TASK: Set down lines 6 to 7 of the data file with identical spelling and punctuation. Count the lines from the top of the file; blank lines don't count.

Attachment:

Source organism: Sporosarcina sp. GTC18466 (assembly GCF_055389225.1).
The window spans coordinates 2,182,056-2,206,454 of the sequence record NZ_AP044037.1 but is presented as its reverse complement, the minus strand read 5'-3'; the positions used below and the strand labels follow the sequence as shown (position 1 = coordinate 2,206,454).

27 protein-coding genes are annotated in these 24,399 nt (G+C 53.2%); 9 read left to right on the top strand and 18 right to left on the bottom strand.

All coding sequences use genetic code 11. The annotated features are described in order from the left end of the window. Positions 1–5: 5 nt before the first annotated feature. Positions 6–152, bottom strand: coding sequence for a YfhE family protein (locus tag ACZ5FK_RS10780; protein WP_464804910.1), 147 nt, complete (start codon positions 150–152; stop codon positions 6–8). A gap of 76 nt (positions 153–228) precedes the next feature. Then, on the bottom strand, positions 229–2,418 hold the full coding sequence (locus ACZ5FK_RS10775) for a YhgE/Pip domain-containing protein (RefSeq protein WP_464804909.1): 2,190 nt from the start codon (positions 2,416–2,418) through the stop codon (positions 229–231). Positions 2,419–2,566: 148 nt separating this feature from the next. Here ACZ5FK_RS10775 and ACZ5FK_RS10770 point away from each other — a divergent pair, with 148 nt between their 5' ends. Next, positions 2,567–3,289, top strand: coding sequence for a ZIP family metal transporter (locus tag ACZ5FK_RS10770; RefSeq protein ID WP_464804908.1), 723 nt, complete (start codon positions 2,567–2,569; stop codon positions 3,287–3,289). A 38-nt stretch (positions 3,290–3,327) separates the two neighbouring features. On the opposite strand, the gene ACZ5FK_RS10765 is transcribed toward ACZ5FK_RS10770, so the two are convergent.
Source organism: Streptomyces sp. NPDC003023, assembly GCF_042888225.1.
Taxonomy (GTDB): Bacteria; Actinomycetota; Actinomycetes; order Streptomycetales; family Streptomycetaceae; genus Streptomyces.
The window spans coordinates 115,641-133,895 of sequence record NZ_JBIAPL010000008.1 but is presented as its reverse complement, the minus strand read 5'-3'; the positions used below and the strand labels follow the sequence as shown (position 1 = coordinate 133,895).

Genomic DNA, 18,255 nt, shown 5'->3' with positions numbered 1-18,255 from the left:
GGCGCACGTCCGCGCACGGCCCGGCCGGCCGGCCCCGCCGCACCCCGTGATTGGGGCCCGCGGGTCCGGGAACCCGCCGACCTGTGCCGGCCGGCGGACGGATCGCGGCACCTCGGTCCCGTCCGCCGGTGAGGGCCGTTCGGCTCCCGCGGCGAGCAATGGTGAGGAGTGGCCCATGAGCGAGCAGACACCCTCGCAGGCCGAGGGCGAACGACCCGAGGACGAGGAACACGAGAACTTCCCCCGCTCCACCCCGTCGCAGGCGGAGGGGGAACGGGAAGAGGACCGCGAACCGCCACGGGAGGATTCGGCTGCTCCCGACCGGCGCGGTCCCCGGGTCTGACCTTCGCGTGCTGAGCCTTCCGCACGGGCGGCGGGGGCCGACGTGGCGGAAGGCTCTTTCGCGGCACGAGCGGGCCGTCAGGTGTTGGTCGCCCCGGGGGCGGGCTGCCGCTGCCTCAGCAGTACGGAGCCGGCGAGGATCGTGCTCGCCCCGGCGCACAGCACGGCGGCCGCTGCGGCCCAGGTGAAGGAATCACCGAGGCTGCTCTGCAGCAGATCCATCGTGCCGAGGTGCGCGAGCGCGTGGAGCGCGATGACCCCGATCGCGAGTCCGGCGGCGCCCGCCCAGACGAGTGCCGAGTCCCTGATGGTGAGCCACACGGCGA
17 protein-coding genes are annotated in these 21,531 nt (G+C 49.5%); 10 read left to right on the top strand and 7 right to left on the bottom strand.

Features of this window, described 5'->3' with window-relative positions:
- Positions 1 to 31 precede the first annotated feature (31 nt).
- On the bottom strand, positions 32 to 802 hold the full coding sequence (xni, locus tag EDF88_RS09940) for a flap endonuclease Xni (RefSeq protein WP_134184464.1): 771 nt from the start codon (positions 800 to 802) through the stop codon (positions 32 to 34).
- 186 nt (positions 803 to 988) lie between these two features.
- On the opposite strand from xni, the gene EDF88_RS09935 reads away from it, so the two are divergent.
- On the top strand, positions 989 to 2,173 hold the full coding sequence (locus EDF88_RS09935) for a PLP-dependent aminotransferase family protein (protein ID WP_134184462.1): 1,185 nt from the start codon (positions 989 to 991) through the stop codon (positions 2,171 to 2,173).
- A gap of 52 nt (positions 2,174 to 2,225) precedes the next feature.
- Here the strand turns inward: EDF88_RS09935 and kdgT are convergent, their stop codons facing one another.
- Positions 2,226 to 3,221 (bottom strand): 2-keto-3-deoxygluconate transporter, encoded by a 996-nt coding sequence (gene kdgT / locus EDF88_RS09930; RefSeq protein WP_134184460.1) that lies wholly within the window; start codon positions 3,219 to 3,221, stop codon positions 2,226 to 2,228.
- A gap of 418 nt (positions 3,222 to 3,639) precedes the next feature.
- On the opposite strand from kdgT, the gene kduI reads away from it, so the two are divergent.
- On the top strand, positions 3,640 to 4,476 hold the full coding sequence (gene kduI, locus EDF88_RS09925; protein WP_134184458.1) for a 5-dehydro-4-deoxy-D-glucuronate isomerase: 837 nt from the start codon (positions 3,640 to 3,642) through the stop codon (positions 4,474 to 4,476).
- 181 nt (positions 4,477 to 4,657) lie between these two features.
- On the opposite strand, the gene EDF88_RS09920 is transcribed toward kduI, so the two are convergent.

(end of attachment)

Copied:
Taxonomy (GTDB): Bacteria; Actinomycetota; Actinomycetes; order Streptomycetales; family Streptomycetaceae; genus Streptomyces.
The window spans coordinates 115,641-133,895 of sequence record NZ_JBIAPL010000008.1 but is presented as its reverse complement, the minus strand read 5'-3'; the positions used below and the strand labels follow the sequence as shown (position 1 = coordinate 133,895).